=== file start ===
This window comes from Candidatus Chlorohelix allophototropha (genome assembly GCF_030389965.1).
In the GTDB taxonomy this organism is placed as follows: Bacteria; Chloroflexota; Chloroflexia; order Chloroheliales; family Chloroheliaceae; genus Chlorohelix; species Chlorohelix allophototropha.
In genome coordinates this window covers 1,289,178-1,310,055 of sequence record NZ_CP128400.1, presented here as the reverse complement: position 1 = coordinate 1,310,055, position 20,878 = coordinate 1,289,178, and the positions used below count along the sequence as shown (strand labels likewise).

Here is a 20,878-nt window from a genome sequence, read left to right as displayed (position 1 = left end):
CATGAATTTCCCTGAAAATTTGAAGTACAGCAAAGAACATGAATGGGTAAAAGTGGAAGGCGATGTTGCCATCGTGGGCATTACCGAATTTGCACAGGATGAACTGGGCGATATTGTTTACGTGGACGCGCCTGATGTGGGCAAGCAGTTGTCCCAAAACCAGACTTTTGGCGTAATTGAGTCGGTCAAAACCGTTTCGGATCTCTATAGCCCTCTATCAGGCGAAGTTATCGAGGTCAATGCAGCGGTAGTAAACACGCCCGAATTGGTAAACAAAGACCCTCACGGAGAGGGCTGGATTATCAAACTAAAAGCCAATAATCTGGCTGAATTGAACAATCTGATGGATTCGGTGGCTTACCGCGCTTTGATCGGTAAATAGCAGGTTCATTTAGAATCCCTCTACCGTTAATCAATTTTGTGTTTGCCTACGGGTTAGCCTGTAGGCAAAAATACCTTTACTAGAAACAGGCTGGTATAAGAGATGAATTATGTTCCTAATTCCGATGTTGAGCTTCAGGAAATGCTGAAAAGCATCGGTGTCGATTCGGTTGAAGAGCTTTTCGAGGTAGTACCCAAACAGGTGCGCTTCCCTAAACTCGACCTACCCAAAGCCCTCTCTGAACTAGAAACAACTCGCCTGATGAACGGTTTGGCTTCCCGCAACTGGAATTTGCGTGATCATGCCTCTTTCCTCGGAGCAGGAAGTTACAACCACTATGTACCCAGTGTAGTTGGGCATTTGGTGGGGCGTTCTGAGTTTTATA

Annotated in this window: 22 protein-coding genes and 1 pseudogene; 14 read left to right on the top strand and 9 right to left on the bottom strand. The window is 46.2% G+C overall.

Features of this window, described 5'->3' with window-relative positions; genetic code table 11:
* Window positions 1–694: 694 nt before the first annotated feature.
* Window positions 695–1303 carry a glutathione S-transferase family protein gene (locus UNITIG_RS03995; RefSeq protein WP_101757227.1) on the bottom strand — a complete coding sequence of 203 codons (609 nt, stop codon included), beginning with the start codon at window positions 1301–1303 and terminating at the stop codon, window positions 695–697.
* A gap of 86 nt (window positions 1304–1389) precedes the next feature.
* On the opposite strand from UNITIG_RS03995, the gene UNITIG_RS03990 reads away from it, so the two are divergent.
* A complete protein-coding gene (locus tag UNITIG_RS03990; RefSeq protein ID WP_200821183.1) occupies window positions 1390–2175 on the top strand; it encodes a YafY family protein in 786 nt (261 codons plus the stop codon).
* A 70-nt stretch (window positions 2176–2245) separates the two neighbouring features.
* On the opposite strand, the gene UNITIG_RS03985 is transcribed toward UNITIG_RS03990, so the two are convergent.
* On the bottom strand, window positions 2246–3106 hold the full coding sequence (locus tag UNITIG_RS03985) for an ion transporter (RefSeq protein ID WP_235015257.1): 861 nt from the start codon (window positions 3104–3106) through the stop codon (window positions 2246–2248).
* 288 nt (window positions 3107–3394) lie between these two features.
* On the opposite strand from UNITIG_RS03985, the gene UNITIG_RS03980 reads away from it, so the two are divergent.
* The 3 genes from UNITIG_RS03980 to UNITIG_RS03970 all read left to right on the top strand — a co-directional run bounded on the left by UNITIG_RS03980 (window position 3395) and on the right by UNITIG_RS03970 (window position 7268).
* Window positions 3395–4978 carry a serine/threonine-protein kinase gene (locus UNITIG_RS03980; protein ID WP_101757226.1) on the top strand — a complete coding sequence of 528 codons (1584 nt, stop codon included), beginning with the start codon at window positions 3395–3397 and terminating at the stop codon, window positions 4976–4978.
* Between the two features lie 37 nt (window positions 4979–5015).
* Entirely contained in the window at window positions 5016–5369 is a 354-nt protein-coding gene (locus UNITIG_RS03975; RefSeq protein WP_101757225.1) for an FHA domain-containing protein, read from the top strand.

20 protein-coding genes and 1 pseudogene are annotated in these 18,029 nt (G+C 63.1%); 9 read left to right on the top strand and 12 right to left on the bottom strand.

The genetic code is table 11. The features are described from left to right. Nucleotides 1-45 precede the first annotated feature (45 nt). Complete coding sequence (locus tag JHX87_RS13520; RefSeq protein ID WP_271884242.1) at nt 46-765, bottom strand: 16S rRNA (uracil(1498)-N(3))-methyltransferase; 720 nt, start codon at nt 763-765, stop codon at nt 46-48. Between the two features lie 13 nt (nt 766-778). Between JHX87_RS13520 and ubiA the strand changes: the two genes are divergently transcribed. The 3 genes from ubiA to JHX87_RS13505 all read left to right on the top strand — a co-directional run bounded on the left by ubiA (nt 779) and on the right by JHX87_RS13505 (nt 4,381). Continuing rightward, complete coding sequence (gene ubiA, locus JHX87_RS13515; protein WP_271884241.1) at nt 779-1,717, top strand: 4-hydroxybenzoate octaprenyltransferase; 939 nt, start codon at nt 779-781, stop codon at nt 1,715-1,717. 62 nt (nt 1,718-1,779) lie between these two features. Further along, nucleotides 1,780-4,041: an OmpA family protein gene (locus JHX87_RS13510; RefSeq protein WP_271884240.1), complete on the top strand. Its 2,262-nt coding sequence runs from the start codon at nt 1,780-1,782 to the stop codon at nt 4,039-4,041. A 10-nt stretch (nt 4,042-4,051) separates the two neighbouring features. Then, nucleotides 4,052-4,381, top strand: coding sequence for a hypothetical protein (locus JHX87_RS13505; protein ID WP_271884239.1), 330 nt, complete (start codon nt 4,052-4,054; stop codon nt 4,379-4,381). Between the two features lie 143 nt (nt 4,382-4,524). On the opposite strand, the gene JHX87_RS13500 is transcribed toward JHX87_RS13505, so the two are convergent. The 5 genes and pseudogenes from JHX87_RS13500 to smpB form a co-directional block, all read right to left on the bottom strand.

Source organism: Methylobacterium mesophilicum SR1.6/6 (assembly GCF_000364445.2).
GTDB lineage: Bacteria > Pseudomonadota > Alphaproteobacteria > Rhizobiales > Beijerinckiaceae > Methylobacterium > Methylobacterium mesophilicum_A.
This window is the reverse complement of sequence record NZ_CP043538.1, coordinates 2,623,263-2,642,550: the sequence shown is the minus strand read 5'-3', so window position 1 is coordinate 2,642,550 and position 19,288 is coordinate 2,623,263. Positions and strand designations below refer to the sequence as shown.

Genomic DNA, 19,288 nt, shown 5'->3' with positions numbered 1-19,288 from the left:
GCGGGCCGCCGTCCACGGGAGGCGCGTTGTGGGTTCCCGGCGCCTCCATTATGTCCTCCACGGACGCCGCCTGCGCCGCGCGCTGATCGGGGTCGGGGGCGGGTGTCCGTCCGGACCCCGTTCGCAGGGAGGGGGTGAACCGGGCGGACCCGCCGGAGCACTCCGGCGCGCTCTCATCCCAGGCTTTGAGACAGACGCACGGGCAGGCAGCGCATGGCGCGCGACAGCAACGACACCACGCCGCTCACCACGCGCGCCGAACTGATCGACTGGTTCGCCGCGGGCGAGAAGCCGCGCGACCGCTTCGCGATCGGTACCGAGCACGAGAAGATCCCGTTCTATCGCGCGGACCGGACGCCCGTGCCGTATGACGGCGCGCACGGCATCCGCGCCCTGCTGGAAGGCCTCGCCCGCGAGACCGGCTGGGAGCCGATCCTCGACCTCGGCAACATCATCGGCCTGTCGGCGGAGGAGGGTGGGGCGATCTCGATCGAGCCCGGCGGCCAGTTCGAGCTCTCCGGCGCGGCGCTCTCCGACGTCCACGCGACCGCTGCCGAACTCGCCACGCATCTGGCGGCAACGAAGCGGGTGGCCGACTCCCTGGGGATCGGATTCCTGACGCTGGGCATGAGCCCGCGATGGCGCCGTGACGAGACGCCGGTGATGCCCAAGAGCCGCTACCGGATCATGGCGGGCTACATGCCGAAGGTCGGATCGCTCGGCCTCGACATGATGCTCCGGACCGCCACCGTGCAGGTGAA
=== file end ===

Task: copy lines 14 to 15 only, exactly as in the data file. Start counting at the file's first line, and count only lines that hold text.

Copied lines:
* On the opposite strand, the gene UNITIG_RS03985 is transcribed toward UNITIG_RS03990, so the two are convergent.
* On the bottom strand, window positions 2246–3106 hold the full coding sequence (locus tag UNITIG_RS03985) for an ion transporter (RefSeq protein ID WP_235015257.1): 861 nt from the start codon (window positions 3104–3106) through the stop codon (window positions 2246–2248).